Jesús Munárriz (Spain, 1940) began publishing late, i.e. 1975. Whereas his birth date places him in the generation of the novísimos, who rejected the realistic, socially committed poetry of the majority of poets who preceded them, the dominant themes in Munárriz’s collections of poems show a clear connection with the earlier poets. In his work one finds certain culturalist features which surely relate him to his contemporaries, but these features seem somewhat unimportant when compared to their exuberance and protagonism in the “Venetian poets”. His poetry does not veer entirely away from its Spanish origins: a few names from the first half of the twentieth century come to mind immediately: Antonio Machado and Rafael Alberti, for example, but also others from subsequent generations, such as Jaime Gil de Biedma and Ángel González, all major poets who have given particular importance to social and political issues, without, for this reason, abandoning interest in more purely formal aspects, associating them with a primary desire for clarity and simplicity, evident in their preference for colloquial language.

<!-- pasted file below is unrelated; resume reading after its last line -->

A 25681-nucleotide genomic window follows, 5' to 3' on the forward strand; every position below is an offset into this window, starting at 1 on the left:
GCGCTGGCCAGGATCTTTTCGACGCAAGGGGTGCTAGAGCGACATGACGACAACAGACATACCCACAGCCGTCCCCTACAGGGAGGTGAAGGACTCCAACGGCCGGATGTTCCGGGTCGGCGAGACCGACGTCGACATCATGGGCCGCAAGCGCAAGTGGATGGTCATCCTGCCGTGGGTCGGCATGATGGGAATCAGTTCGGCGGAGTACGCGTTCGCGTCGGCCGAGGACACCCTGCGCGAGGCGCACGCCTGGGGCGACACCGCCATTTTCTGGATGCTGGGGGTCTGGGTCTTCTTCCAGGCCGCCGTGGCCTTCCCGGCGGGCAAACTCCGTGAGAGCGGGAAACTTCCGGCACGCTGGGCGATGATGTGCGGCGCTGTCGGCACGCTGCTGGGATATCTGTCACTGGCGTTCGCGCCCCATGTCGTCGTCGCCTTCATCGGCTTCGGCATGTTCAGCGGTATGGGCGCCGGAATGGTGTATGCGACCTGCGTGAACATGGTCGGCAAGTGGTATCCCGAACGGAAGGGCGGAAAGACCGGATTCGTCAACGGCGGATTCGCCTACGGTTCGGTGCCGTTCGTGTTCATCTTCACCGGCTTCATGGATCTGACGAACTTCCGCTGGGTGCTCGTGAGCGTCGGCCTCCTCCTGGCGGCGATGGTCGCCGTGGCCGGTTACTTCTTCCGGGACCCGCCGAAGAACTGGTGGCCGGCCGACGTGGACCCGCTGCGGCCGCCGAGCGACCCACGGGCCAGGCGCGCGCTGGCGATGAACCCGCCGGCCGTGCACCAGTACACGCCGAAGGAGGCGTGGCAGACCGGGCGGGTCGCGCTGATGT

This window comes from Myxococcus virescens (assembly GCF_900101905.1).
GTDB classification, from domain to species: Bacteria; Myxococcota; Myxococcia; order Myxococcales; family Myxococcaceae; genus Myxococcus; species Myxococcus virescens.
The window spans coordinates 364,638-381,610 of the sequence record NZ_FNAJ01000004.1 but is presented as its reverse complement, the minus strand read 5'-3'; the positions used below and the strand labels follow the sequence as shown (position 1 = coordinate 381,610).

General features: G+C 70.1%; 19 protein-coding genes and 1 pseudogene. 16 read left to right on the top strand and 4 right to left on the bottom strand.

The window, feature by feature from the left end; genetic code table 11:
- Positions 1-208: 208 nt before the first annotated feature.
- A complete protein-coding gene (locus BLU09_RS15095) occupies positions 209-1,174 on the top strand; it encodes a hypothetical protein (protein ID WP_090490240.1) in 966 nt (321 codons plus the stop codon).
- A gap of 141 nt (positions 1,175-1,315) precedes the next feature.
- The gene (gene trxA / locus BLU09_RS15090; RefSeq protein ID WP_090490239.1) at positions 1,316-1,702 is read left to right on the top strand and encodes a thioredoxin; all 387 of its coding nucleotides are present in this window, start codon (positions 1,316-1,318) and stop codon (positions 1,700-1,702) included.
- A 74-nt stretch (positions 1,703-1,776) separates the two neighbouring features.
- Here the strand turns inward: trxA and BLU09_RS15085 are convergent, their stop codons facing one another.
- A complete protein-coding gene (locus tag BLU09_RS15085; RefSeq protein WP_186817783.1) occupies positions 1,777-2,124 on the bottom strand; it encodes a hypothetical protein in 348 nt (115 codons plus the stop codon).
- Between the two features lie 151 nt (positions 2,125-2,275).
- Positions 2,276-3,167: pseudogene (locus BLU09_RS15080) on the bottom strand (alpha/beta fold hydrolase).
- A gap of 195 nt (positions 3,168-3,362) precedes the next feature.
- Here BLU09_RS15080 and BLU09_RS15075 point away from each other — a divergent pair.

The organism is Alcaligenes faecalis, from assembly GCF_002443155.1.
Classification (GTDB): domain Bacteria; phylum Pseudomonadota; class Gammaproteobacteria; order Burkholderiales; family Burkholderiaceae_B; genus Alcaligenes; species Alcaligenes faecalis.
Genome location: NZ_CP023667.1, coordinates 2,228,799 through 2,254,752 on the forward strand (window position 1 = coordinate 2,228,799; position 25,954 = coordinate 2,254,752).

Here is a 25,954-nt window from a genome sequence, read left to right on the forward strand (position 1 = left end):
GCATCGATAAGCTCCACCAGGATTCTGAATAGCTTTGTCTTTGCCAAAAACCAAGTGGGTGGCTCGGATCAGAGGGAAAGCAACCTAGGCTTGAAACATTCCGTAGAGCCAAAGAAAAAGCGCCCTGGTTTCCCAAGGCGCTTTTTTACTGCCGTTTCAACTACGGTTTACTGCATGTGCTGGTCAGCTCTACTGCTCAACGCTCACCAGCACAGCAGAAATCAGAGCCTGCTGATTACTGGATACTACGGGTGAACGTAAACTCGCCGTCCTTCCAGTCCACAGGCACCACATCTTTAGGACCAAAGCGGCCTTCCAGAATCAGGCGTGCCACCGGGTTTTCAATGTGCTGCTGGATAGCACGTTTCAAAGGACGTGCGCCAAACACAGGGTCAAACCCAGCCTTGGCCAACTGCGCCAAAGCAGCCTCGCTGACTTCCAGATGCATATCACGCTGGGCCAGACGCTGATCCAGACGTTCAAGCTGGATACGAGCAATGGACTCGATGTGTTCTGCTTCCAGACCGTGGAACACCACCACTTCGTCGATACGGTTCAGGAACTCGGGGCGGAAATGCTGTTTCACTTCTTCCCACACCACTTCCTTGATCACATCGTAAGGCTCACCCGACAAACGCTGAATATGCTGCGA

Jesús Munárriz; Spanish contemporary poetry; socially committed content; colloquial language.